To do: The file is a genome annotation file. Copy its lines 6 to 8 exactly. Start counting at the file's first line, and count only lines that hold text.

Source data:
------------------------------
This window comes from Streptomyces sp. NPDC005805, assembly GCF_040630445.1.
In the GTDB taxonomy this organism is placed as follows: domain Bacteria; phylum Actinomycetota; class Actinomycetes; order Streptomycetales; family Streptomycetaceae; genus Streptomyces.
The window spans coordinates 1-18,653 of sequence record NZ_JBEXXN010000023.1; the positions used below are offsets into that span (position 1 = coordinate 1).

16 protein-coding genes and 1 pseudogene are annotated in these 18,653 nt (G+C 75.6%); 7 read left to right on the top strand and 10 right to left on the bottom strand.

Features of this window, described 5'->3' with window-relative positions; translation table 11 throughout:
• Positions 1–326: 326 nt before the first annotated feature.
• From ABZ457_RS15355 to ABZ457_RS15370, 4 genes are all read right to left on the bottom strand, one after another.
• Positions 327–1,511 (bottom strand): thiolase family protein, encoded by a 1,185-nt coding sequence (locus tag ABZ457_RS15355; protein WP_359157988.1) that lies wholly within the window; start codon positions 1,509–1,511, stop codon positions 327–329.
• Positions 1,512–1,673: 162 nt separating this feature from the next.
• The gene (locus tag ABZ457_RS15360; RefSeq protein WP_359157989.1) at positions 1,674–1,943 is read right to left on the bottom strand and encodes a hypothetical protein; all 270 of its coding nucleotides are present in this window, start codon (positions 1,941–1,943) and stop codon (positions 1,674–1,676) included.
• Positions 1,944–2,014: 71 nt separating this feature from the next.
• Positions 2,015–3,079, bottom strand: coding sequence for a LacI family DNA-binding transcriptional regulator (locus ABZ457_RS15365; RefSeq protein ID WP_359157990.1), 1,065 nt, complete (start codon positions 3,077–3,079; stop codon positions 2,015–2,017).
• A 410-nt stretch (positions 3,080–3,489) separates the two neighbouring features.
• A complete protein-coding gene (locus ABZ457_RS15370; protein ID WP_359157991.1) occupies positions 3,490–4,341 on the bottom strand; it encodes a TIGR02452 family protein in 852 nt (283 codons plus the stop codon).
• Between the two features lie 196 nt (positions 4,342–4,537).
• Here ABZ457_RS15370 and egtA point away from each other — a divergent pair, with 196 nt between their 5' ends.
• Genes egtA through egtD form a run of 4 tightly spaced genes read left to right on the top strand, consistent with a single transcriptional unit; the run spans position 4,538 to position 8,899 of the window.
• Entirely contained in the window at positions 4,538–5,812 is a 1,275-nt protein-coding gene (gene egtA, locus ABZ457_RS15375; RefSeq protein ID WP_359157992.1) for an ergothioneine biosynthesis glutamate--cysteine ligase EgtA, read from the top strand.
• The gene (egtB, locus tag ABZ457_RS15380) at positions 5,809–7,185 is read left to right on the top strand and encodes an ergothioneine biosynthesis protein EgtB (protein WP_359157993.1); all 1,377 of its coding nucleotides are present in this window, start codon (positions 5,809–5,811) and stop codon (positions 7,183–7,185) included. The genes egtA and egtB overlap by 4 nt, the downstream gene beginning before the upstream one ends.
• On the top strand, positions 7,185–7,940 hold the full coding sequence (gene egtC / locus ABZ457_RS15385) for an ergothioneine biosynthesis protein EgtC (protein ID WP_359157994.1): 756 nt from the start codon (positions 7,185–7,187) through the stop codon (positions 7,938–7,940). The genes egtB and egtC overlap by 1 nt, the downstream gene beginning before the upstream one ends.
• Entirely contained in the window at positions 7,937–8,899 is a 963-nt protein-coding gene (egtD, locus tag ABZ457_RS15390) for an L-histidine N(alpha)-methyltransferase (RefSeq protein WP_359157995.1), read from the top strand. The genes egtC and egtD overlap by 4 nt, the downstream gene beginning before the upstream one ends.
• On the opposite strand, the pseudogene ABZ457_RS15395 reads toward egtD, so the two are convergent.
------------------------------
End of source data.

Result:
• Positions 1–326: 326 nt before the first annotated feature.
• From ABZ457_RS15355 to ABZ457_RS15370, 4 genes are all read right to left on the bottom strand, one after another.
• Positions 327–1,511 (bottom strand): thiolase family protein, encoded by a 1,185-nt coding sequence (locus tag ABZ457_RS15355; protein WP_359157988.1) that lies wholly within the window; start codon positions 1,509–1,511, stop codon positions 327–329.